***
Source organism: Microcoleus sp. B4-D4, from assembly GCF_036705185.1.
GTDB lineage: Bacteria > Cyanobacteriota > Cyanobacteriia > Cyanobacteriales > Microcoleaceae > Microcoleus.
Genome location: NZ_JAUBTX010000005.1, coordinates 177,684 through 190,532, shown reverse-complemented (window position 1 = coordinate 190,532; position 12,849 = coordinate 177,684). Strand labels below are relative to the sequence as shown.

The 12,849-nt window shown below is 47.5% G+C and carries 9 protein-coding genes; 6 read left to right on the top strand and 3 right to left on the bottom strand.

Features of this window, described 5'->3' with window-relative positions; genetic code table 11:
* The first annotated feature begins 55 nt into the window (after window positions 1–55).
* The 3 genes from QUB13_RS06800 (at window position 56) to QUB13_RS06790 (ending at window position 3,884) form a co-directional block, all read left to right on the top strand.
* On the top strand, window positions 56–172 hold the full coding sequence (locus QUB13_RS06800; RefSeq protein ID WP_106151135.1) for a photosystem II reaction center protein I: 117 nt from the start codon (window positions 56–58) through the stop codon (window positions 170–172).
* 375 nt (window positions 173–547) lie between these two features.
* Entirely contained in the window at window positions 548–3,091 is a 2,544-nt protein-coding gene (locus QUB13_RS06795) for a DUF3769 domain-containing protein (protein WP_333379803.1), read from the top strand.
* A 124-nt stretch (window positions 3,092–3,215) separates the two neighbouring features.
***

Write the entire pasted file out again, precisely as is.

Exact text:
Source organism: Microcoleus sp. B4-D4, from assembly GCF_036705185.1.
GTDB lineage: Bacteria > Cyanobacteriota > Cyanobacteriia > Cyanobacteriales > Microcoleaceae > Microcoleus.
Genome location: NZ_JAUBTX010000005.1, coordinates 177,684 through 190,532, shown reverse-complemented (window position 1 = coordinate 190,532; position 12,849 = coordinate 177,684). Strand labels below are relative to the sequence as shown.

The 12,849-nt window shown below is 47.5% G+C and carries 9 protein-coding genes; 6 read left to right on the top strand and 3 right to left on the bottom strand.

Features of this window, described 5'->3' with window-relative positions; genetic code table 11:
* The first annotated feature begins 55 nt into the window (after window positions 1–55).
* The 3 genes from QUB13_RS06800 (at window position 56) to QUB13_RS06790 (ending at window position 3,884) form a co-directional block, all read left to right on the top strand.
* On the top strand, window positions 56–172 hold the full coding sequence (locus QUB13_RS06800; RefSeq protein ID WP_106151135.1) for a photosystem II reaction center protein I: 117 nt from the start codon (window positions 56–58) through the stop codon (window positions 170–172).
* 375 nt (window positions 173–547) lie between these two features.
* Entirely contained in the window at window positions 548–3,091 is a 2,544-nt protein-coding gene (locus QUB13_RS06795) for a DUF3769 domain-containing protein (protein WP_333379803.1), read from the top strand.
* A 124-nt stretch (window positions 3,092–3,215) separates the two neighbouring features.